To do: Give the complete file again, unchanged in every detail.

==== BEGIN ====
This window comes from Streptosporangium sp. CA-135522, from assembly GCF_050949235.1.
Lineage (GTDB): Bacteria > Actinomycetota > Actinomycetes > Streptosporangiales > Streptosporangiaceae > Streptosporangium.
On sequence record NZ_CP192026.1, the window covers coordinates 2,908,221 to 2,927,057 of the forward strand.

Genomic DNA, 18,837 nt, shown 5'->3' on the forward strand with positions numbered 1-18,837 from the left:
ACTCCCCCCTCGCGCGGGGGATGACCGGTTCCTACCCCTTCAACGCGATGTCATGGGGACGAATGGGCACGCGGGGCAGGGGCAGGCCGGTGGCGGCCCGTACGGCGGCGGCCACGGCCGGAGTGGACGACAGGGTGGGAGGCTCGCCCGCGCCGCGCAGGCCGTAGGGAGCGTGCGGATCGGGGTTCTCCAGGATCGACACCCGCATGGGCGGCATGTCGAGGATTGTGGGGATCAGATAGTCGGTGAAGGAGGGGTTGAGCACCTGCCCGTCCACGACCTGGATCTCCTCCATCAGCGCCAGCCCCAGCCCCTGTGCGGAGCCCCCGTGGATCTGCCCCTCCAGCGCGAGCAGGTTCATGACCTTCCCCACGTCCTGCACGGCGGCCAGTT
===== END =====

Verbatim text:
This window comes from Streptosporangium sp. CA-135522, from assembly GCF_050949235.1.
Lineage (GTDB): Bacteria > Actinomycetota > Actinomycetes > Streptosporangiales > Streptosporangiaceae > Streptosporangium.
On sequence record NZ_CP192026.1, the window covers coordinates 2,908,221 to 2,927,057 of the forward strand.

Genomic DNA, 18,837 nt, shown 5'->3' on the forward strand with positions numbered 1-18,837 from the left:
ACTCCCCCCTCGCGCGGGGGATGACCGGTTCCTACCCCTTCAACGCGATGTCATGGGGACGAATGGGCACGCGGGGCAGGGGCAGGCCGGTGGCGGCCCGTACGGCGGCGGCCACGGCCGGAGTGGACGACAGGGTGGGAGGCTCGCCCGCGCCGCGCAGGCCGTAGGGAGCGTGCGGATCGGGGTTCTCCAGGATCGACACCCGCATGGGCGGCATGTCGAGGATTGTGGGGATCAGATAGTCGGTGAAGGAGGGGTTGAGCACCTGCCCGTCCACGACCTGGATCTCCTCCATCAGCGCCAGCCCCAGCCCCTGTGCGGAGCCCCCGTGGATCTGCCCCTCCAGCGCGAGCAGGTTCATGACCTTCCCCACGTCCTGCACGGCGGCCAGTT